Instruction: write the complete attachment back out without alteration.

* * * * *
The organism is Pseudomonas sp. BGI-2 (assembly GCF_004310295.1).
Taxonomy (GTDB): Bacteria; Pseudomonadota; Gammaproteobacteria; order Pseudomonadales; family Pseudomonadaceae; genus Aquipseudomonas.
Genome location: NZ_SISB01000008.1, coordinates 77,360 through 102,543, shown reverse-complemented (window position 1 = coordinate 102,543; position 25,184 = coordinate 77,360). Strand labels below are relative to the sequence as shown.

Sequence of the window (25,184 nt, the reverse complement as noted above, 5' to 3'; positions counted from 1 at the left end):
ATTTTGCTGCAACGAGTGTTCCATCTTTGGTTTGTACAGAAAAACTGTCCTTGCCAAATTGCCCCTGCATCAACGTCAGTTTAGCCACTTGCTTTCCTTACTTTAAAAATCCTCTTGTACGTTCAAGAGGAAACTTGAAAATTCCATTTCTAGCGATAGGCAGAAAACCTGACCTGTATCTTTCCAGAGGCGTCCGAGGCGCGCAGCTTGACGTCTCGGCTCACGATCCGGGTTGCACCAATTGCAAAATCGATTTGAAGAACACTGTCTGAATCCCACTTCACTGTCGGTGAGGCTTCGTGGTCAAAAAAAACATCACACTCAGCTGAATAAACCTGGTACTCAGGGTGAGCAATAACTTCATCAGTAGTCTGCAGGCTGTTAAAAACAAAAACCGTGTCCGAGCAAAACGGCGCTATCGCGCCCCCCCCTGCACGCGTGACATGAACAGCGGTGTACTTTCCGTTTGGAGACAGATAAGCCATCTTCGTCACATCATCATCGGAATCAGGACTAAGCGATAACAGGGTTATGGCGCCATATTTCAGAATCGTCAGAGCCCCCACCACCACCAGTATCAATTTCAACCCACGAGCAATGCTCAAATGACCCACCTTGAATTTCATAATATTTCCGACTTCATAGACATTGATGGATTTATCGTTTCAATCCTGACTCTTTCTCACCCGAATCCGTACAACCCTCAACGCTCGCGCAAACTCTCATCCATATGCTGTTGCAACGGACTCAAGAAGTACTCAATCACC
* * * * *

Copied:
The organism is Pseudomonas sp. BGI-2 (assembly GCF_004310295.1).
Taxonomy (GTDB): Bacteria; Pseudomonadota; Gammaproteobacteria; order Pseudomonadales; family Pseudomonadaceae; genus Aquipseudomonas.
Genome location: NZ_SISB01000008.1, coordinates 77,360 through 102,543, shown reverse-complemented (window position 1 = coordinate 102,543; position 25,184 = coordinate 77,360). Strand labels below are relative to the sequence as shown.

Sequence of the window (25,184 nt, the reverse complement as noted above, 5' to 3'; positions counted from 1 at the left end):
ATTTTGCTGCAACGAGTGTTCCATCTTTGGTTTGTACAGAAAAACTGTCCTTGCCAAATTGCCCCTGCATCAACGTCAGTTTAGCCACTTGCTTTCCTTACTTTAAAAATCCTCTTGTACGTTCAAGAGGAAACTTGAAAATTCCATTTCTAGCGATAGGCAGAAAACCTGACCTGTATCTTTCCAGAGGCGTCCGAGGCGCGCAGCTTGACGTCTCGGCTCACGATCCGGGTTGCACCAATTGCAAAATCGATTTGAAGAACACTGTCTGAATCCCACTTCACTGTCGGTGAGGCTTCGTGGTCAAAAAAAACATCACACTCAGCTGAATAAACCTGGTACTCAGGGTGAGCAATAACTTCATCAGTAGTCTGCAGGCTGTTAAAAACAAAAACCGTGTCCGAGCAAAACGGCGCTATCGCGCCCCCCCCTGCACGCGTGACATGAACAGCGGTGTACTTTCCGTTTGGAGACAGATAAGCCATCTTCGTCACATCATCATCGGAATCAGGACTAAGCGATAACAGGGTTATGGCGCCATATTTCAGAATCGTCAGAGCCCCCACCACCACCAGTATCAATTTCAACCCACGAGCAATGCTCAAATGACCCACCTTGAATTTCATAATATTTCCGACTTCATAGACATTGATGGATTTATCGTTTCAATCCTGACTCTTTCTCACCCGAATCCGTACAACCCTCAACGCTCGCGCAAACTCTCATCCATATGCTGTTGCAACGGACTCAAGAAGTACTCAATCACC